torney Morrison. The questioning was
directed toward the subsidiary companies
which. It Is claimed by the Government.
were the medium through which tho con
trol of prices on all by-products was ef
fected. The witness and the Government
agents examined the books of the Aetna
Trading Company and the Kenwood Com
pany, but he said that he knew very little
about the operations of the subsidiary
The afternoon session was taken up by
the reading of the Garfield report on the
WOMAN" FALLS WHILE LOOPING
, LOOP ON MACHINE.
Panic Follows, Mob Attacks Circus
and Battle With Police and
LISBON. Feb. 7. (Special.) While
"looping the loop" In an automobile at
a circus performance last night, Mile.
Thiers, one of the most noted circus
performers in Europe, was probably
fatally injured by her machine dash
ing from the grooves In the runway
while turning over, performer and ma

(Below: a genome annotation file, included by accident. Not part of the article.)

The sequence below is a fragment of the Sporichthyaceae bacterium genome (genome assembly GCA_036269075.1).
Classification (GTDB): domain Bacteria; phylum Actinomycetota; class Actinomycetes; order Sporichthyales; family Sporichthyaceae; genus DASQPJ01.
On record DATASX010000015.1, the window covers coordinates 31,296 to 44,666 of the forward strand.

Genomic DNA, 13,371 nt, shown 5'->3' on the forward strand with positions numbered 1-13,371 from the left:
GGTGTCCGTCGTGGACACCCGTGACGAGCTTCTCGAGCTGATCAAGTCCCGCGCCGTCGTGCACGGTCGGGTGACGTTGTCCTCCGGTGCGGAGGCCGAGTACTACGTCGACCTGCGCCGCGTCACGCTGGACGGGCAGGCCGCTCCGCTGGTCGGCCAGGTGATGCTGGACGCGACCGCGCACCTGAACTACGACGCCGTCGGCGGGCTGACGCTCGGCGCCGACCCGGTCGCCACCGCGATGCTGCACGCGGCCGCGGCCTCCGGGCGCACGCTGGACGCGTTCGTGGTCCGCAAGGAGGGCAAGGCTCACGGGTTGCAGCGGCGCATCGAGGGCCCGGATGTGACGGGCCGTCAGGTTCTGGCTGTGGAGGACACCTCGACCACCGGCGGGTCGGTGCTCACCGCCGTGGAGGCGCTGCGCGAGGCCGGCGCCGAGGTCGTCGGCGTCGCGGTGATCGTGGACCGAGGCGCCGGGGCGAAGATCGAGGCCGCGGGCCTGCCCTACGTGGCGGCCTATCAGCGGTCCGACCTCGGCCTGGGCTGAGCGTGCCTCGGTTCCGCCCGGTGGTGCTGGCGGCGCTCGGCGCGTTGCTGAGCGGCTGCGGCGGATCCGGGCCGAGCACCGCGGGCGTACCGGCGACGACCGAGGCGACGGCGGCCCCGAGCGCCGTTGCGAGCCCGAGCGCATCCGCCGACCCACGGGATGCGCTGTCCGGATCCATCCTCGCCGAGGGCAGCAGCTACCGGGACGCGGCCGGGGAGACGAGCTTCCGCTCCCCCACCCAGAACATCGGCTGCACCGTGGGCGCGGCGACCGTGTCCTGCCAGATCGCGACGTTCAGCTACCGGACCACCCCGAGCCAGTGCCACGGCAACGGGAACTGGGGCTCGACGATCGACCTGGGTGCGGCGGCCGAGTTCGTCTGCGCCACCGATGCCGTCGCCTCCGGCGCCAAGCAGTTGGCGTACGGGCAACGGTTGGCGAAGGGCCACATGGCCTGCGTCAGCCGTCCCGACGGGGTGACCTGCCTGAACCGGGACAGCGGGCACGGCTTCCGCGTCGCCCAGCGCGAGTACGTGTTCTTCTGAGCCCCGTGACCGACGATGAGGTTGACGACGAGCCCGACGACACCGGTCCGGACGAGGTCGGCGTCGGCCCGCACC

chine being precipitated into the arena
many feet below.
She was picked up unconscious and
hurried to the Lisbon Hospital, where
it is said she sustained fractures of
many bones and internal Injuries which
will cause her death within a few
'The horrified spectators made a mad
rush for the doors and many women
and children were knocked down and
seriously hurt. Afterwards a crowd,
attacked the circus and a fight fol
lowed, which was not quelled until po
lice and troops charged the combatants.
THIS CAPTAIN NOT AFRAID
Clyde Line Rewards Rescuer of Peo
ple on Board Cherokee.
ATLANTIC CITY, N. J.. Feb. 6. Cap
tain Mark Casto, who with his crew of
six men rescued 52 persons from the f
stranded steamer Cherokee, tonight re-,
celved a check for $300 from the Clyde1
Lino Steamship Company, the owners of
NEGRO MURDERED BY MOB
Penalty for Shooting at White Who
OZARK. Ala., Feb. 6. Jim Cotton, a
negro, was shot to death Sunday at
Elmaville.by a mob of white men. Cot
ton was accused of shooting at Jim
Philips, a guano salesman, .who had
administered a thrashing to Cotton